WARNING: High-frequency shielding installations which are not properly grounded can be the source of significant low-frequency (LF) electric fields! Please be always sure to properly ground HF shielding installations, wherever possible. Some HF shielding fabrics cannot be grounded (e. g. fabrics that are manufactured by weaving cotton or synthetics around metal threads) , but they can still be the source of significant LF electric fields, due to the missing ground connection!
1) Assessment of actual EMR exposure / measuring of radiation power (power flux density)
Propagation of radiowave and microwave radiation is influenced by several different parameters; distance from radiation source, objects between radiation source and point of measurement, power of radiation source, and antenna direction to name just a few. Because of this multitude of parameters, it is usually not possible to estimate EMR exposure without measuring. Even experienced experts will often be significantly off target with their results when trying to estimate EMR exposure without using measuring instruments.
For shielding purposes, conclusive and trustworthy measuring of EMR exposure is important for several reasons:
1) If you want EMR exposure levels to drop below the recommended exposure limits suggested in the "building biology" guidelines in various EU countries (see page: guideline levels), measuring is the only way to ensure that the shielding project has been successful, and that your EMR exposure is now below these recommended guide values.
2) Even in one room, within a distance of a few feet, radiation levels can vary dramatically. This is at least partly due to the quasioptical (or "light-like") properties of the microwaves, causing them to reflect of various surfaces, and change angle (refract) when travelling through walls. Since you want to make sure that your favourite resting area / sleeping area is not at a local maximum of EMR radiation (called a "hot spot"), it is important to measure in those places to get a clear picture of your personal EMR exposure.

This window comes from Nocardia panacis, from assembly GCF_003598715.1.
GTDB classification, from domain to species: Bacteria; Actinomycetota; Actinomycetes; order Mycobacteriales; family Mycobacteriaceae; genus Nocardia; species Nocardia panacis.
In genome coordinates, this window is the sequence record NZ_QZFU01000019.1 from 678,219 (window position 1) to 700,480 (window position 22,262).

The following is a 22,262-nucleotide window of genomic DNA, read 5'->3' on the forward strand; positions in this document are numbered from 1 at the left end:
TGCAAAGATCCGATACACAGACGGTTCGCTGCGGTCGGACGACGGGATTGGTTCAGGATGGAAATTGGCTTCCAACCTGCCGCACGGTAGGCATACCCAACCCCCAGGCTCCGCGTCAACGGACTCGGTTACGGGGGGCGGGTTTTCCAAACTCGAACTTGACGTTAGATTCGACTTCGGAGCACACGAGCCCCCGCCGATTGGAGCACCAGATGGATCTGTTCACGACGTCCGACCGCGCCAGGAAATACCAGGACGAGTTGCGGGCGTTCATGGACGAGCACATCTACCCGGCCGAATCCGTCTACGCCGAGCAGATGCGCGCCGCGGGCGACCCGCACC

3) You need to know all sources of EMR radiation in your vicinity, to be able to plan a shielding installation which will bring satisfying results. Most digital cordless phone base units continuously emit pulsed microwave radiation 24 hours a day, even when not in use; cordless phones even in a neighbouring apartment, can cause significant EMR emission levels, and are easy to miss without measuring. Wireless networks (W-LAN, WI-FI, WiMAX, etc.) and other last mile applications can also be significant sources of EMR, which should not be ignored or overlooked. A measuring instrument with a directional antenna will be a good help for locating the sources of electromagnetic radiation (EMR) in your vicinity. By pointing / aiming this antenna in different directions, you can easily find out from which direction the radiation is the strongest; this is usually where the source of the radiation will be. Directional antennas are usually mounted directly on the measuring instrument.